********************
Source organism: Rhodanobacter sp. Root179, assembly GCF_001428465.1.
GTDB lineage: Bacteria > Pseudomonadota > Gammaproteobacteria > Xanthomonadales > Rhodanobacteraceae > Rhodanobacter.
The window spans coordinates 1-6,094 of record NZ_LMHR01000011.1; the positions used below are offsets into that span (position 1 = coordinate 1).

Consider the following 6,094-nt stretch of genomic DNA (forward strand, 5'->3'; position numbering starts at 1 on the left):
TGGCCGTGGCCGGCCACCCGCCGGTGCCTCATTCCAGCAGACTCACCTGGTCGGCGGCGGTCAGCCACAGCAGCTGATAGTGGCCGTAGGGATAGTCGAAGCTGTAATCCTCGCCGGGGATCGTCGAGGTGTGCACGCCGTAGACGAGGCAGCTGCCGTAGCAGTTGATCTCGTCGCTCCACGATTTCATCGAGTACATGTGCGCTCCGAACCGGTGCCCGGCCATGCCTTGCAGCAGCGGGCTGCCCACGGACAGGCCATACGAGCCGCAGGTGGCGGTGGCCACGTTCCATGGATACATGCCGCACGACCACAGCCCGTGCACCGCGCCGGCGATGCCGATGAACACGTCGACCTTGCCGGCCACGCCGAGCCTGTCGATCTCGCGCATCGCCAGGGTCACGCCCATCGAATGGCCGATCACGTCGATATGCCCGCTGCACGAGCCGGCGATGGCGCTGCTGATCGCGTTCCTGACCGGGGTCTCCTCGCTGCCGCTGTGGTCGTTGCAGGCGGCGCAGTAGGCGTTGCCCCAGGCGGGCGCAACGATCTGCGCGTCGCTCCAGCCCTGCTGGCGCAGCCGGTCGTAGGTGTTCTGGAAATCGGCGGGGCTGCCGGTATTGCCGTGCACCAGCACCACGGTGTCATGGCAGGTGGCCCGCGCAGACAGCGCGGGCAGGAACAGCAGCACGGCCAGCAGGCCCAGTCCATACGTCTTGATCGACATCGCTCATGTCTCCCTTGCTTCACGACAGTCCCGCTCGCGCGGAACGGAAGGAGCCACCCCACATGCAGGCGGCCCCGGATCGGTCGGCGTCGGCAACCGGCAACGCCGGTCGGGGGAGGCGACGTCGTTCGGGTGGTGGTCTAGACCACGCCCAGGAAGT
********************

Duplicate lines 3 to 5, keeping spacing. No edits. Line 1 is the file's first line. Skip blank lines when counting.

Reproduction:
The window spans coordinates 1-6,094 of record NZ_LMHR01000011.1; the positions used below are offsets into that span (position 1 = coordinate 1).

Consider the following 6,094-nt stretch of genomic DNA (forward strand, 5'->3'; position numbering starts at 1 on the left):
TGGCCGTGGCCGGCCACCCGCCGGTGCCTCATTCCAGCAGACTCACCTGGTCGGCGGCGGTCAGCCACAGCAGCTGATAGTGGCCGTAGGGATAGTCGAAGCTGTAATCCTCGCCGGGGATCGTCGAGGTGTGCACGCCGTAGACGAGGCAGCTGCCGTAGCAGTTGATCTCGTCGCTCCACGATTTCATCGAGTACATGTGCGCTCCGAACCGGTGCCCGGCCATGCCTTGCAGCAGCGGGCTGCCCACGGACAGGCCATACGAGCCGCAGGTGGCGGTGGCCACGTTCCATGGATACATGCCGCACGACCACAGCCCGTGCACCGCGCCGGCGATGCCGATGAACACGTCGACCTTGCCGGCCACGCCGAGCCTGTCGATCTCGCGCATCGCCAGGGTCACGCCCATCGAATGGCCGATCACGTCGATATGCCCGCTGCACGAGCCGGCGATGGCGCTGCTGATCGCGTTCCTGACCGGGGTCTCCTCGCTGCCGCTGTGGTCGTTGCAGGCGGCGCAGTAGGCGTTGCCCCAGGCGGGCGCAACGATCTGCGCGTCGCTCCAGCCCTGCTGGCGCAGCCGGTCGTAGGTGTTCTGGAAATCGGCGGGGCTGCCGGTATTGCCGTGCACCAGCACCACGGTGTCATGGCAGGTGGCCCGCGCAGACAGCGCGGGCAGGAACAGCAGCACGGCCAGCAGGCCCAGTCCATACGTCTTGATCGACATCGCTCATGTCTCCCTTGCTTCACGACAGTCCCGCTCGCGCGGAACGGAAGGAGCCACCCCACATGCAGGCGGCCCCGGATCGGTCGGCGTCGGCAACCGGCAACGCCGGTCGGGGGAGGCGACGTCGTTCGGGTGGTGGTCTAGACCACGCCCAGGAAGT